Tsibola makes it up the front steps of his home on his own, refusing to show either the servants or his wife how tired he really is. He spent all morning in the Senate, trying to see how much of his Senate career could be salvaged, and he didn't like all the answers.
Tsibola isn't a fool, however, and so he sends a servant to tell Bernice that he's back and ducks into his study to sit and rest, instead of seeking her out himself, as he would normally have done.
Bernice walks casually into the study, trying not to show how concerned she is that he may have overdone things. A quick look tells her that he didn't have a particularly encouraging or restful first morning back at the senate.
Bernice: Luncheon will be a little late.
Bernice didn't know when to expect him -- she hoped he wouldn't stay any later than he'd promised, but with things as they are...
Tsibola: Bernice, things are a bit more of a mess than I'd hoped.
Bernice sits and waits for more details.
Tsibola: Some of the caucus is very disappointed to have me in condition to continue. Not just the usual suspects, but I gather that even some of the more level-headed people were hoping that my absence would make room for their advancement.
Bernice's lips curl in disgust.
Bernice: After all you've done for the party over all these years.
Tsibola: It's odd: some of them stated it almost exactly in those words.
Tsibola: In any event, if I want to continue, I will have to accept some humiliation, of a more public nature than usual.
Bernice thinks this is outrageous, but doesn't express it, since she doesn't want her husband to get too excited.
Bernice: Do you think it might be time to step down, then?
Tsibola: No, I think on the balance, I can still do a great deal of good.
Bernice: Just what kind of humiliation do they have in mind?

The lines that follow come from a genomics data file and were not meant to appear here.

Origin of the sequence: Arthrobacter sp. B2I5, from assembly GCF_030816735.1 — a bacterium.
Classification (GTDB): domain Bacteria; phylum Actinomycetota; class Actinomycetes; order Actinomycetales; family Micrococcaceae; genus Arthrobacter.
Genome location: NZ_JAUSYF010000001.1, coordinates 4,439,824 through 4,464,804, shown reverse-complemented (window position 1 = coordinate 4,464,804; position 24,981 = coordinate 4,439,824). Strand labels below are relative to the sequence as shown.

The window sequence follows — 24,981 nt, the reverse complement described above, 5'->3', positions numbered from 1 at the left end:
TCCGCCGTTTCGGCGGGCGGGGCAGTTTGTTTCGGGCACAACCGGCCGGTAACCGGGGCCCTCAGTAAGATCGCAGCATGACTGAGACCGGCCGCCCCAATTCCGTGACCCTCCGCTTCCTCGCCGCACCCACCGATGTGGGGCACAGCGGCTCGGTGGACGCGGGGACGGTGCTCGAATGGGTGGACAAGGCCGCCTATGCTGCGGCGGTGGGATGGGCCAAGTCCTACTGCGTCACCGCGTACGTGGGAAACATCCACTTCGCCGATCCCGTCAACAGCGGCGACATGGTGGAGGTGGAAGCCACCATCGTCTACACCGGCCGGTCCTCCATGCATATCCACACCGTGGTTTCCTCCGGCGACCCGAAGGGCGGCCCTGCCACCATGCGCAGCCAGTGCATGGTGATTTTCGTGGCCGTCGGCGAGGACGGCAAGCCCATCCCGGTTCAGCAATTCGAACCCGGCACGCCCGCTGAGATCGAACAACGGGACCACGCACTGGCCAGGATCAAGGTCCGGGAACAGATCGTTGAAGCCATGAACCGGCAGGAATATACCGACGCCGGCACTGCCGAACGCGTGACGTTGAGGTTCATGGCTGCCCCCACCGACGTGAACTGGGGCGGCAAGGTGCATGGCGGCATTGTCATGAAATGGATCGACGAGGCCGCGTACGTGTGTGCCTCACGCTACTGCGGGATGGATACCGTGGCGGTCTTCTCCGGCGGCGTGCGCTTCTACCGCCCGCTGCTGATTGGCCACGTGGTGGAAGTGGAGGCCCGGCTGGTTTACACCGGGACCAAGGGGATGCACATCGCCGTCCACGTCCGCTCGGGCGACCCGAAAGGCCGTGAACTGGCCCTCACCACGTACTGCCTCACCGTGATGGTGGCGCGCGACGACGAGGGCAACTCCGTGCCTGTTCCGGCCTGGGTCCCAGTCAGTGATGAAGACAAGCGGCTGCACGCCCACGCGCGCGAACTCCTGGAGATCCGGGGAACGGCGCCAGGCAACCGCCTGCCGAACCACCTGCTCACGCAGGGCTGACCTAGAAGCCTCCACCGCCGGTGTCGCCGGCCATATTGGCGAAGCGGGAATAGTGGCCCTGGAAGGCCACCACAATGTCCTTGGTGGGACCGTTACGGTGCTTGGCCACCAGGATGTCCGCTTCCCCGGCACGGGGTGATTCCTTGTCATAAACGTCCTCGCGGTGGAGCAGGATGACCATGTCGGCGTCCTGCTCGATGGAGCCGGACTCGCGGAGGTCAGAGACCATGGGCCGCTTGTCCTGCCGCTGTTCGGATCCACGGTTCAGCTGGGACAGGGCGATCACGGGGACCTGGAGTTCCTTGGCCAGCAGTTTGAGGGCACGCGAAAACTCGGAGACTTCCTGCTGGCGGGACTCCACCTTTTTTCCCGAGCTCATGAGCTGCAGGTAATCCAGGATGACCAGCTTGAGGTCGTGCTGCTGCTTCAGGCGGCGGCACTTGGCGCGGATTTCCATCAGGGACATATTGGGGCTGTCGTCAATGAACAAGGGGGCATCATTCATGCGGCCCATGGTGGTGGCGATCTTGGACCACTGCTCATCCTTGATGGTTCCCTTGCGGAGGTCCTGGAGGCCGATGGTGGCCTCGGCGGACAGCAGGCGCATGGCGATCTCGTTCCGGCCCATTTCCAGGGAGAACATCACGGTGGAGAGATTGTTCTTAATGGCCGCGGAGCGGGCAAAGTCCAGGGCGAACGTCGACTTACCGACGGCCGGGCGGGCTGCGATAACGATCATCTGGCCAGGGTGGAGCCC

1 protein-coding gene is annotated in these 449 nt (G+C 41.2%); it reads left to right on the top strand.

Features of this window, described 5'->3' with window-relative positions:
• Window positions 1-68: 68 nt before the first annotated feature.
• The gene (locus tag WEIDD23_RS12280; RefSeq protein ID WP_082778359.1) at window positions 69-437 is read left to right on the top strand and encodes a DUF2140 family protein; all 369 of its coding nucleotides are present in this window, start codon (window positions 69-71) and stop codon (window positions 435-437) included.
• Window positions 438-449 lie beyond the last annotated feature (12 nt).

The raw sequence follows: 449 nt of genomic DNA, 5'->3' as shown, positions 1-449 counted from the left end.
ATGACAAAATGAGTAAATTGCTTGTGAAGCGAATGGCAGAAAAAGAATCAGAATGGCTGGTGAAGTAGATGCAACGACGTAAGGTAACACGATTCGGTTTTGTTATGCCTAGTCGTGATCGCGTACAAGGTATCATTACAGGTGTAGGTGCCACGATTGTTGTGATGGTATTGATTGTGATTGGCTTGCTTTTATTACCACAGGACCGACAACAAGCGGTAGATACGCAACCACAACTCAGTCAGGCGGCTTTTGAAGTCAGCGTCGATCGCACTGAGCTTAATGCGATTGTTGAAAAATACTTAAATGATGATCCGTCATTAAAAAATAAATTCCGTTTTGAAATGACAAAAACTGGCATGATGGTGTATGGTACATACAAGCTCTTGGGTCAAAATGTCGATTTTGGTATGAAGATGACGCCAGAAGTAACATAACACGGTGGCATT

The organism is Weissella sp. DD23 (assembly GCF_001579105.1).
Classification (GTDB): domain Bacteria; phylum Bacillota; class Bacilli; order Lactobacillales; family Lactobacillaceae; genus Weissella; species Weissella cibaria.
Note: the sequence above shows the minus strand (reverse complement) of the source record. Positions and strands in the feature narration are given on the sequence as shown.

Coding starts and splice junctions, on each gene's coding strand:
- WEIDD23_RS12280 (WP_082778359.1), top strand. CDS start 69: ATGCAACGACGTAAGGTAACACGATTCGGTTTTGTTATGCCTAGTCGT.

Tsibola: I will be the conservative caucus's candidate for ambassador to Nivet.
Bernice: Surely they don't expect you to actually take the position!
Tsibola: I judge the chances of that are slim. The centrists are putting out Burgess's name. He's more likely to be acceptable to the liberals than I am.
Bernice: Well, if it's just for show, and you can put up with it. But I can't see letting them pressure you into taking the ambassadorship.
Tsibola: It's a small risk, and it will let me explain my priorities to the Senate. Maybe some of the ideas will fall on fertile soil. After all, they know I have extensive experience dealing with Simes.
Bernice: Will you be able to bow out gracefully if they do want to appoint you?
Tsibola: There's small chance of that -- Burgess actually wants the job. But I can always plead my health, I suppose. Although that would mean retiring, or at least taking an extended leave of absence. And while the process is going on, we'll have to take my candidacy seriously. Do you mind terribly?
Tsibola looks at Bernice, trying to read her willingness.
Bernice: If you're willing to let them do this, I am. I'm just concerned that you'll be backed into accepting the appointment. I can't see us being exiled to Nivet after all these years. Fragmer is really a figurehead -- it seems to me that you and Seruffin have been doing most of the important diplomacy with Nivet lately.
Bernice: I'd rather you continue to do it here.
Tsibola: I've sat through a lot of nominations for various offices, and I know how the game is played. There will be plenty of opportunities to make it clear that Burgess is the better candidate. But -- we'll have to go to some events that we would otherwise shun.
Bernice: Oh? Not another party like Pollovic's, I hope. Although he can hardly get engaged twice.
Tsibola: We will probably have to visit the Nivet Embassy here. Several times.